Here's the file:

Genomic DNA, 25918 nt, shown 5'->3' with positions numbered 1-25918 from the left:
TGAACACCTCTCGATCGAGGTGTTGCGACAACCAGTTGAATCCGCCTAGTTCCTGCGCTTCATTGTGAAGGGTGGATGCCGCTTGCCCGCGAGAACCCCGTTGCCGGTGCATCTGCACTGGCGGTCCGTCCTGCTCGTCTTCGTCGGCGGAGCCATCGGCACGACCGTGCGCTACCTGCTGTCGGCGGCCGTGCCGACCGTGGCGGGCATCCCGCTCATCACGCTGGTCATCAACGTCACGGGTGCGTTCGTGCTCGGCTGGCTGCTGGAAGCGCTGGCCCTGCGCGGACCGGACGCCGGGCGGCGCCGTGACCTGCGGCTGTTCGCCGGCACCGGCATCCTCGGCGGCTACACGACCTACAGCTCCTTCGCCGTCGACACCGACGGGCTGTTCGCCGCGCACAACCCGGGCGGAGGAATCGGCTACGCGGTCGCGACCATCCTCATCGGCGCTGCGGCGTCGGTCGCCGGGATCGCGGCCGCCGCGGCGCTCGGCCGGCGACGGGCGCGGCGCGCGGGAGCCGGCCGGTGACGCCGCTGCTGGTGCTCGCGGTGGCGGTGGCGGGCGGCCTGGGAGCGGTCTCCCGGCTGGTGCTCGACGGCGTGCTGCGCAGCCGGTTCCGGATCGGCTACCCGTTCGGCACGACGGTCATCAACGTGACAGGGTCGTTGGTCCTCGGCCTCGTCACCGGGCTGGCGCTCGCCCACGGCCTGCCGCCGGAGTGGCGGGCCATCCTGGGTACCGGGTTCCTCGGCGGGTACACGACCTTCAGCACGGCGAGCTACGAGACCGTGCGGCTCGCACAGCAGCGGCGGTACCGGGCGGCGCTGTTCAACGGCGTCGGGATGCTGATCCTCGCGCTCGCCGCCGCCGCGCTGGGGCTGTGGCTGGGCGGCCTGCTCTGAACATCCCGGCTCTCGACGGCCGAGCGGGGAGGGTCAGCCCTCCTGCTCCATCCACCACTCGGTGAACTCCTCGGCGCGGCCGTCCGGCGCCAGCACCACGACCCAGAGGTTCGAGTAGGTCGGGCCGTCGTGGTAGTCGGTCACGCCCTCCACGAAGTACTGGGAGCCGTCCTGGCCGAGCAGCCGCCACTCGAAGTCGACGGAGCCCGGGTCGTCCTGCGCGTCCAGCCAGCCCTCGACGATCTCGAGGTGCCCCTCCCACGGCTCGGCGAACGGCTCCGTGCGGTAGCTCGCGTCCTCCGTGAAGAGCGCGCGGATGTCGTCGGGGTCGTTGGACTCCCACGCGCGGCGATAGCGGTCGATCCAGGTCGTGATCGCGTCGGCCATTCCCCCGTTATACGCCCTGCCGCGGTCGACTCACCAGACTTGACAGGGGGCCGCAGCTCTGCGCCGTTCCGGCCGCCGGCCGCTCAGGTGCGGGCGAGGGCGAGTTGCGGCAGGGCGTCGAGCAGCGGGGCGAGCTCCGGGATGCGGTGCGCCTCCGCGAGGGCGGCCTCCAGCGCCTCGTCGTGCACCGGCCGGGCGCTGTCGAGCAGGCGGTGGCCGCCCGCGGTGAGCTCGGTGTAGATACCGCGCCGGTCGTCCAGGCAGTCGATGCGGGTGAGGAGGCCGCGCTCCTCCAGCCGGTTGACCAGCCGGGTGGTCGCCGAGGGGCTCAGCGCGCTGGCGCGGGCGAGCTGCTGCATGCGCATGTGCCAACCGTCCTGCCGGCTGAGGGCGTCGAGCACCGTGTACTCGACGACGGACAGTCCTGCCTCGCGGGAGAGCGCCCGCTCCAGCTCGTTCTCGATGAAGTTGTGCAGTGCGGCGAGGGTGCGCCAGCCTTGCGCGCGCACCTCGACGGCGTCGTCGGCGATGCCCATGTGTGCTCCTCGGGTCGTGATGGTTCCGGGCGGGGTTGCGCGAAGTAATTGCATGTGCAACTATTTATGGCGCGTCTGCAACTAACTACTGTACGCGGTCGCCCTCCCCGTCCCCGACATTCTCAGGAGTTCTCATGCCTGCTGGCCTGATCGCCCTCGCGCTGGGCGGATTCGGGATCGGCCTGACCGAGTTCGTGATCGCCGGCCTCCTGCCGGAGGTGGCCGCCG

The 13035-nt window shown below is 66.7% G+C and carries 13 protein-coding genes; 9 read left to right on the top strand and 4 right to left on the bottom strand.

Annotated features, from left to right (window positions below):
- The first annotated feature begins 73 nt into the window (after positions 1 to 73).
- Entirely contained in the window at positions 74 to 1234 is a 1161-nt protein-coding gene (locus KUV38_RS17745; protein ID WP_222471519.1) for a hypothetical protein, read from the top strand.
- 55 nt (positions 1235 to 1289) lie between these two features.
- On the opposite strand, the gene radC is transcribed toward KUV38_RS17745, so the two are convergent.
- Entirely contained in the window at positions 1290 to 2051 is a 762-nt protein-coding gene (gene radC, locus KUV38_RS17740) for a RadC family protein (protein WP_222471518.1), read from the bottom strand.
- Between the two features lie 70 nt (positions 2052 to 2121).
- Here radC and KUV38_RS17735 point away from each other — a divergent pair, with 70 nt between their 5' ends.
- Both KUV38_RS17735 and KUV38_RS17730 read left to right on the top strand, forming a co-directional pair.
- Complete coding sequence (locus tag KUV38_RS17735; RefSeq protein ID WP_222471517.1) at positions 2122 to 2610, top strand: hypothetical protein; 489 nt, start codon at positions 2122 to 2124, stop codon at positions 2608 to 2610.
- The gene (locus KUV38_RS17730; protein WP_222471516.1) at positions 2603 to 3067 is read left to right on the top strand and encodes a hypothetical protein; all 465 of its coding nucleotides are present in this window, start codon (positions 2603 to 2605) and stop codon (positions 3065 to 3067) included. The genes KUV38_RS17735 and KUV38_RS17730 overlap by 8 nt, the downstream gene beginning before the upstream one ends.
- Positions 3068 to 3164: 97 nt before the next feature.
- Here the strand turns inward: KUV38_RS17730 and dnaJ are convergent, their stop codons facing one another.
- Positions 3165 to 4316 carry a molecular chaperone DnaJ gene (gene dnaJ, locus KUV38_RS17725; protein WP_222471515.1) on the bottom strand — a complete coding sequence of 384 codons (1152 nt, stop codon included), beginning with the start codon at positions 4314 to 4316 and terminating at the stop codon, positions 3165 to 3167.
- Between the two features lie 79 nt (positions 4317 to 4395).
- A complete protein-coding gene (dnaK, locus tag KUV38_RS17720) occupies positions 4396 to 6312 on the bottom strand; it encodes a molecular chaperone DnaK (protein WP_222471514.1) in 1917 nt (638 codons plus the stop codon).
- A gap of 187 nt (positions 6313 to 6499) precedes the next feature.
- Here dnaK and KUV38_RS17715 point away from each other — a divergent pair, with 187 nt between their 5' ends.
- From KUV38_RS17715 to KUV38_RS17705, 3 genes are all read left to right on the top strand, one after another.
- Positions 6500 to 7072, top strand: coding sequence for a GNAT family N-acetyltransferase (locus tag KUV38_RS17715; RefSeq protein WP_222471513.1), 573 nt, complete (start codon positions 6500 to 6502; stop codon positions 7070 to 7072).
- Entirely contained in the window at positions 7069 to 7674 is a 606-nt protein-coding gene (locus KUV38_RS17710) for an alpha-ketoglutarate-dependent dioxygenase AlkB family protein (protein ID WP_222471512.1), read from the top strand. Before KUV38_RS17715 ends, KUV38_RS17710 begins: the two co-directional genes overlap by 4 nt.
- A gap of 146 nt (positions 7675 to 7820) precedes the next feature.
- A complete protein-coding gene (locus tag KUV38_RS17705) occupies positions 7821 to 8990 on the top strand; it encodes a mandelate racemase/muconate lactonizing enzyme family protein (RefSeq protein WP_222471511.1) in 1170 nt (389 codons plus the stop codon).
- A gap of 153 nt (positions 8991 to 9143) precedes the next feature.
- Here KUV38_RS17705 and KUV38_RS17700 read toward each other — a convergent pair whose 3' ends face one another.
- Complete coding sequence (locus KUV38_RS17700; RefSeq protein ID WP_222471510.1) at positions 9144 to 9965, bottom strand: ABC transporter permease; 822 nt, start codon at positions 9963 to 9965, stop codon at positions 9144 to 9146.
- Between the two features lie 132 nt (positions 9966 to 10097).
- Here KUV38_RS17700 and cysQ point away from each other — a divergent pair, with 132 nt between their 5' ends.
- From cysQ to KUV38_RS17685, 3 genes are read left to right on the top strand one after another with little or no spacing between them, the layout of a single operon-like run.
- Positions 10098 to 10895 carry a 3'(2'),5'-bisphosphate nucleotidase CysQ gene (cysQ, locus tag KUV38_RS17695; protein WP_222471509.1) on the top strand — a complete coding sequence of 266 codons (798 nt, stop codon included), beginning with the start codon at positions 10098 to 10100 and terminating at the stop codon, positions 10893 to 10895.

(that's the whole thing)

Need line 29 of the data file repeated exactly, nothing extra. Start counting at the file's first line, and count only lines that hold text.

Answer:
- Complete coding sequence (locus KUV38_RS17700; RefSeq protein ID WP_222471510.1) at positions 9144 to 9965, bottom strand: ABC transporter permease; 822 nt, start codon at positions 9963 to 9965, stop codon at positions 9144 to 9146.